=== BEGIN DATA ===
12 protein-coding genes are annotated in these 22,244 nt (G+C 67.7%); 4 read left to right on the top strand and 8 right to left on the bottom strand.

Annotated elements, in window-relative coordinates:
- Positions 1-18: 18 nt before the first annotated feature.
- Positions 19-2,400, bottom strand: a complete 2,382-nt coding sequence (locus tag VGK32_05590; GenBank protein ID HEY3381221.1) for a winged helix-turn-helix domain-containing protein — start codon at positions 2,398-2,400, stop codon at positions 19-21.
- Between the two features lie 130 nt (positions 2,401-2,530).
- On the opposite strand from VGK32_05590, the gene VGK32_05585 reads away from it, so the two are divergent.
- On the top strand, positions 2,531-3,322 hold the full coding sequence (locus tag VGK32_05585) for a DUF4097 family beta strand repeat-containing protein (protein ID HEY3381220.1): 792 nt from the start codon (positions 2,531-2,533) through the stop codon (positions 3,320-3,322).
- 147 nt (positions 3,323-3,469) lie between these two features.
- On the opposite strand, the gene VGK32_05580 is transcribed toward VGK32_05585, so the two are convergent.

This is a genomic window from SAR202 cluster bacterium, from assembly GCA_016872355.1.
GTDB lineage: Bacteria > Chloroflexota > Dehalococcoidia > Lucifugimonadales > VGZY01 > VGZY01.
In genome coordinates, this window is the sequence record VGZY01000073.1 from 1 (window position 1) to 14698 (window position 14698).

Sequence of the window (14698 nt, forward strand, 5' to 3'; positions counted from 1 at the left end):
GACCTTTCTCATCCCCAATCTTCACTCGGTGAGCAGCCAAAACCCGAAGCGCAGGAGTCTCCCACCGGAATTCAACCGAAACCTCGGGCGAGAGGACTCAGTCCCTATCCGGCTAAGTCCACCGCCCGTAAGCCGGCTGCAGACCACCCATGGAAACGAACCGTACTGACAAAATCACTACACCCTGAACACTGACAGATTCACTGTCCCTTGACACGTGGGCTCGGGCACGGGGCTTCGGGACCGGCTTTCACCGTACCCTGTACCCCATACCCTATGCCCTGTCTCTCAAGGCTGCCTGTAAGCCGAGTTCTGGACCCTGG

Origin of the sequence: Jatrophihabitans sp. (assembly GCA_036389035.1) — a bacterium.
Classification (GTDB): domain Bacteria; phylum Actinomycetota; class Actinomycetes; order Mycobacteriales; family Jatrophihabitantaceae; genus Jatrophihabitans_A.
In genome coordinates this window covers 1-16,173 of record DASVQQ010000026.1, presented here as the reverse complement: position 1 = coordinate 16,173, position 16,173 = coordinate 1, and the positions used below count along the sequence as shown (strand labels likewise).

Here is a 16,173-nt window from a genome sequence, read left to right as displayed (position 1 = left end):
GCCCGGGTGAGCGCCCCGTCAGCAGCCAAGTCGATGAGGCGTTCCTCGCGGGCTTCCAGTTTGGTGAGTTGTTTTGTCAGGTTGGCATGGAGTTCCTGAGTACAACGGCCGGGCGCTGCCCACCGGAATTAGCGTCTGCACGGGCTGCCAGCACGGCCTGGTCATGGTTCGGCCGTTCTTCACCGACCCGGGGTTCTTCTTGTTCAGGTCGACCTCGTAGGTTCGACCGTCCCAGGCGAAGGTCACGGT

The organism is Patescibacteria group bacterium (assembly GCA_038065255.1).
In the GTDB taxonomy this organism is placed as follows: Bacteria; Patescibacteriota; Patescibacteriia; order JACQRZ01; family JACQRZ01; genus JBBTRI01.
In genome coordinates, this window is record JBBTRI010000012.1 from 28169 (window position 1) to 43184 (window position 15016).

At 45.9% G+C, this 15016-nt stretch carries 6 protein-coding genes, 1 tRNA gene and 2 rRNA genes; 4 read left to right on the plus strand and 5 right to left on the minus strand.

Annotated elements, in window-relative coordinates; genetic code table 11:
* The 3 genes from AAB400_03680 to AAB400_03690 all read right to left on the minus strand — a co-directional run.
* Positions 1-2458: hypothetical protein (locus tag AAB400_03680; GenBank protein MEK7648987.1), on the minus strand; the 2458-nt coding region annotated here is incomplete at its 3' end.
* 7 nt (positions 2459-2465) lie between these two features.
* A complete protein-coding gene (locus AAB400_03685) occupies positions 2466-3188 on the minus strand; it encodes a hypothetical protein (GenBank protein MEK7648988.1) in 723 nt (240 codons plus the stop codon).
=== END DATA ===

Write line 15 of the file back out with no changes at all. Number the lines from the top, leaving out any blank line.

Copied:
Origin of the sequence: Jatrophihabitans sp. (assembly GCA_036389035.1) — a bacterium.